Demographic trends


  • Beginning Population

    Beginning Population
    When America declared independence from Great Britain, it had about 2.5 million people in its borders.
  • Period: to

    American Demographics

  • Act Prohibiting Importation of Slaves

    Act Prohibiting Importation of Slaves
    The Act Prohibiting Importation of Slaves of 1807 outlawed importation of slaves from Africa, effective January 1, 1808. Although not too well enforced, this law contributed to slowing down but not stopping the growth of the black population in early America.
  • Irish Potato Famine

    Irish Potato Famine
    In 1845, a fungus arrived in Ireland from Mexican, causing potatoes to wither and die within a few days of being picked. Within five years, the Irish population was reduced by a quarter. Within ten years, over two million Irish moved to England, Canada, and the United States, working low pay jobs and augmenting the lower class with a cheap source of labor.
  • California Gold Rush

    California Gold Rush
    Gold discovered in California by carpenter and sawmill operator James Marshall. While most of the estimated 300000 “Forty-niners” were Americans from either Oregon or the east coast, many came from Hawaii, Latin America, and China, increasing ethnic diversity and boosting U.S. westward migration.
  • European Spring of Nations

    European Spring of Nations
    In 1848, Europe went through a period of massive upheaval with revolutions in multiple countries. Revolutions in Germany failed, with the conservative government prevailing. Over the next year, over a million Germans immigrated to America.
  • Homestead Act of 1862

    Homestead Act of 1862
    On May 20, 1862,President Lincoln passed the Homestead Act as incentive for Americans to move west. Applicants simply had to be over 21 or the head of a family and live on and improve the land. Greatly increased American population west of the Mississippi.
  • Chinese Exclusion Act of 1882

    Chinese Exclusion Act of 1882
    In the spring of 1882, the Chinese Exclusion Act was passed by Congress and signed by President Chester A. Arthur. Under this law very few Chinese laborers could immigrate to the U.S. . Ethnicity ratios of Asians versus other races fell during this time.
  • Klondike Gold Rush

    Klondike Gold Rush
    An estimated 100,000 people traveled to the Yukon territory at the end of the 19th century on a hunt for rich deposits of gold reported along the Klondike river. Cities were founded as a result, increasing population from the outside. As a side effect, however, t he native Han people suffered greatly, many of them being moved to reservations.
  • The Great Migration

    The Great Migration
    In 1910, three out of every four black Americans lived on farms, and nine out of ten lived in the South. To escape tenant farming and sharecropping, many blacks began moving to northern cities from1910 to 1930. Tension became severe between blacks and Irish, especially in cities such as Chicago, Cleveland, and Detroit, where the black population increased by two, four, and seven times respectively.
  • Population Landmark

    Population Landmark
    The American population reached 100 million in 1915.
  • The Great Depression

    The Great Depression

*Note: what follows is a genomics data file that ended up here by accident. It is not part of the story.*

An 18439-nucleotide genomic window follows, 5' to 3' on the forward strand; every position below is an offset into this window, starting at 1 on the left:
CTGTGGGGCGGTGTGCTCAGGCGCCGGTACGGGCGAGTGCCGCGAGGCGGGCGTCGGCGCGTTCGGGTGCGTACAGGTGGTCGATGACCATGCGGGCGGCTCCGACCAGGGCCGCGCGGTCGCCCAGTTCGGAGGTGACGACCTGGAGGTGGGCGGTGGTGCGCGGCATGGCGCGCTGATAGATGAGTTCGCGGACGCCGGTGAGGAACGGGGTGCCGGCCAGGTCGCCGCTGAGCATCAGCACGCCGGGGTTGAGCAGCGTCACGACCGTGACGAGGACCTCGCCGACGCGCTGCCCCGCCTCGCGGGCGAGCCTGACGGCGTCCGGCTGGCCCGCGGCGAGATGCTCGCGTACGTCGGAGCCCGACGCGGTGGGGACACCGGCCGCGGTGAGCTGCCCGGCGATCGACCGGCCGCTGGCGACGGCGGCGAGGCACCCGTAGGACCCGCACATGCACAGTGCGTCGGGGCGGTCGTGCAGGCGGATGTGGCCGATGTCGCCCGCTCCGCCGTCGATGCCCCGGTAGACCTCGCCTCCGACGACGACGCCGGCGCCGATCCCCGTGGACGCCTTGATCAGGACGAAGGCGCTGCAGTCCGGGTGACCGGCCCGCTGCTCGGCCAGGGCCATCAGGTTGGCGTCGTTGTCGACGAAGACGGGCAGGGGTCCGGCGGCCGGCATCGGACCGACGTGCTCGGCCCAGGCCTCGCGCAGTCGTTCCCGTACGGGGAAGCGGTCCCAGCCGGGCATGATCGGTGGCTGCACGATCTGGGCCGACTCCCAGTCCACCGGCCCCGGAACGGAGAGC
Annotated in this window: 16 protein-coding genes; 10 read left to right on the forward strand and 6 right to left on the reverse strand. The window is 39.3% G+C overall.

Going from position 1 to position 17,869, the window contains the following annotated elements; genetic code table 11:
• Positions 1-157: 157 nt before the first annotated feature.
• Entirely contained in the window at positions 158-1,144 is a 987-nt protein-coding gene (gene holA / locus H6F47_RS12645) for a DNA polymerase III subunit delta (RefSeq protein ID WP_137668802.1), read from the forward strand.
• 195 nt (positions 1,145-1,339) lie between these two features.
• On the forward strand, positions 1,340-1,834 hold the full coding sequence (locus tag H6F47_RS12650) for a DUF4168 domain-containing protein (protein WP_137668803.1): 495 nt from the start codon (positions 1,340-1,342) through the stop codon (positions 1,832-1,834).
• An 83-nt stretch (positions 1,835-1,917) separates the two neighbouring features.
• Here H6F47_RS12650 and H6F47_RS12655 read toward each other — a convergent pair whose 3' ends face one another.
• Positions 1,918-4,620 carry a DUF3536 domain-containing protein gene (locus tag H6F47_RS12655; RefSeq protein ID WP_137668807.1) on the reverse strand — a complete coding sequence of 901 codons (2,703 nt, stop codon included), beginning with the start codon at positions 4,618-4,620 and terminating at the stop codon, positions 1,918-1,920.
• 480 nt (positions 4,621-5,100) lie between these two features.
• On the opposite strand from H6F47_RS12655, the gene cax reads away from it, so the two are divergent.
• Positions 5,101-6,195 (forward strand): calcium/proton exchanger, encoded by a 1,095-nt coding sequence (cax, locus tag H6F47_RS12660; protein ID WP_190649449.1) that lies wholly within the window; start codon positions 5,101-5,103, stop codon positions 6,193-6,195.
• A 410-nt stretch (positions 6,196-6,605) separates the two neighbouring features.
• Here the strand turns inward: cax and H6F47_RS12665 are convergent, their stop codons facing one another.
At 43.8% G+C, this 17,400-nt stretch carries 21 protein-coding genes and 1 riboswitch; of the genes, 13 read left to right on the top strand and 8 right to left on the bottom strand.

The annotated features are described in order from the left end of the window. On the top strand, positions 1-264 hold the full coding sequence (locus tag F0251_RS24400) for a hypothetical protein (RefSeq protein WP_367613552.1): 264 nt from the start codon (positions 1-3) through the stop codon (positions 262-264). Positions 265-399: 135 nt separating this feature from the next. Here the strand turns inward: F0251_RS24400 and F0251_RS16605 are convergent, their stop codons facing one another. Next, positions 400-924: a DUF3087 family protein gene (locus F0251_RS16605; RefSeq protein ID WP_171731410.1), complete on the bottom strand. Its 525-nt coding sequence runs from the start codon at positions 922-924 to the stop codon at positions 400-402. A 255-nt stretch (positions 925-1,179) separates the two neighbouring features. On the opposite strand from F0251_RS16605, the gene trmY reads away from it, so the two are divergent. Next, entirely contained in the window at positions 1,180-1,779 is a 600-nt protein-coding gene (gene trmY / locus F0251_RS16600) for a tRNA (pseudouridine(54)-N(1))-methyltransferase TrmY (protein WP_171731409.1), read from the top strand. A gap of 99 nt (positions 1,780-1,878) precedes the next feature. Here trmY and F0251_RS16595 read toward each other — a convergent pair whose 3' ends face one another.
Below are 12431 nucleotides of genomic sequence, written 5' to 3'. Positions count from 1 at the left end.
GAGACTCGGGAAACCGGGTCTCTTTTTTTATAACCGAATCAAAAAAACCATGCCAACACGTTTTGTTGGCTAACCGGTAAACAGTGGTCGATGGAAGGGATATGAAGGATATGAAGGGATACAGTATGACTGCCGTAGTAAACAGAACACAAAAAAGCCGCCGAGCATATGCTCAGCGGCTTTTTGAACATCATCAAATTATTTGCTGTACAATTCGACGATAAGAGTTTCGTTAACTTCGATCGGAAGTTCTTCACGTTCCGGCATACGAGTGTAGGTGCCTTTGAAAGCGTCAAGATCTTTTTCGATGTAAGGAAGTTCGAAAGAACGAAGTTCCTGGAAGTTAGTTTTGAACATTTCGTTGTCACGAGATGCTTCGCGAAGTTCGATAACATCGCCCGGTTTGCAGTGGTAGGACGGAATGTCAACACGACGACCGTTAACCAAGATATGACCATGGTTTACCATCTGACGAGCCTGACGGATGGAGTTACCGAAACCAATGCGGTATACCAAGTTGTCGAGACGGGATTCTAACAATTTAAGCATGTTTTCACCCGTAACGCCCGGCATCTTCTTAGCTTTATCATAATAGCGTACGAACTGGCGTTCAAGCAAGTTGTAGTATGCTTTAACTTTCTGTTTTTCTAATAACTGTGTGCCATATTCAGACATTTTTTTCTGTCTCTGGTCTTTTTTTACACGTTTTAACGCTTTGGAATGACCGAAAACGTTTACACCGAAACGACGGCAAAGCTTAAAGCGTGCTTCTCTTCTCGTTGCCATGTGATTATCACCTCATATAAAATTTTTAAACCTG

The 24 of October, 1849, aka Black Thursday, marked the start of the Great Depression, the worst economic disaster in American history. Unemployment rose to 25% of all Americans at one point, and immigration rates plummeted.
  • The Dust Bowl

    The Dust Bowl
    The Dust Bowl of the 1930's was caused by dry farming techniques combined with drought, leading to massive soil erosion and stirring up fearsome dust storms across the American Midwest. With storms peaking in 1934, hundreds of thousands were displaced by the storms, migrating west to California to find jobs on starvation wages.
  • Peak Marriage Rate 20th Century

    Peak Marriage Rate 20th Century
    The 1940 census showed the highest marriage rate at 12.1 marriages per 1000 people. This number fell quickly, rising slowly and peaking again in 1980, though not as high.
  • Employment Peak

    Employment Peak
    In June of 1954, unemployment figures reached 2.5%, the lowest it has been from 1948 to present day.
  • Population Landmark

    Population Landmark
    The American population reached 200,000,000 on June 14, 1964
  • Vietnam War

    Vietnam War
    After the fall of Saigon to the Communists at the end of the Vietnam War, many Vietnamese refugees scattered throughout neighboring Asian countries or went to America and Canada. An estimated 1.4 million Vietnamese refugees have entered America since 1975.
  • Illegal Immigration from Mexico

    Illegal Immigration from Mexico
    During the 1980’s, the U.S. saw a spike in illegal immigration from Mexico. This number has been steadily rising, hitting nearly 13 million in 2007. In many areas of the southwest United States, the Mexican population outnumbers the white population.
  • America in Cities

    America in Cities
    By 2000, 82% of Americans no longer lived in the country side. Of these people, over 58% lived in areas with population greater than 200,000.
  • All Time Low Birthrate

    All Time Low Birthrate
    Birthrate was on a general decline through the 20th century, and in 2010 it hit an all time low at 13.5 births per thousand people.
  • Population Landmark (Projected)

    Population Landmark (Projected)
    The American population is expectd to reach 400 million by 2043.